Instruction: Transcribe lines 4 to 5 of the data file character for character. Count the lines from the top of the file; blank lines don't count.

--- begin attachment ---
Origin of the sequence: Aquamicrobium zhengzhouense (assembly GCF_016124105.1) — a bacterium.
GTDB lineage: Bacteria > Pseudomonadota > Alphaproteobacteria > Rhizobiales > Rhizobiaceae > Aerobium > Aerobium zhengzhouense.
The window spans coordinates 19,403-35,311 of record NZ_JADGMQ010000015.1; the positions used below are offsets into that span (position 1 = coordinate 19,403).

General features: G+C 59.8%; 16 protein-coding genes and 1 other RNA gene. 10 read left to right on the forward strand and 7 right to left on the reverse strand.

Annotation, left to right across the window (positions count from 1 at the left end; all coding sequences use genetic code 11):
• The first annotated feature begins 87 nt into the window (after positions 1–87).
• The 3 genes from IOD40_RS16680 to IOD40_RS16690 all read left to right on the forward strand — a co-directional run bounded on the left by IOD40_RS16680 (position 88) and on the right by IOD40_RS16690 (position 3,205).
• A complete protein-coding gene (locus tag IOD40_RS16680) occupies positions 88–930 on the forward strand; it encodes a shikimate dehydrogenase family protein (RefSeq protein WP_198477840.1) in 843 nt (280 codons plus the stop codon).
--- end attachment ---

General features: G+C 59.8%; 16 protein-coding genes and 1 other RNA gene. 10 read left to right on the forward strand and 7 right to left on the reverse strand.

Annotation, left to right across the window (positions count from 1 at the left end; all coding sequences use genetic code 11):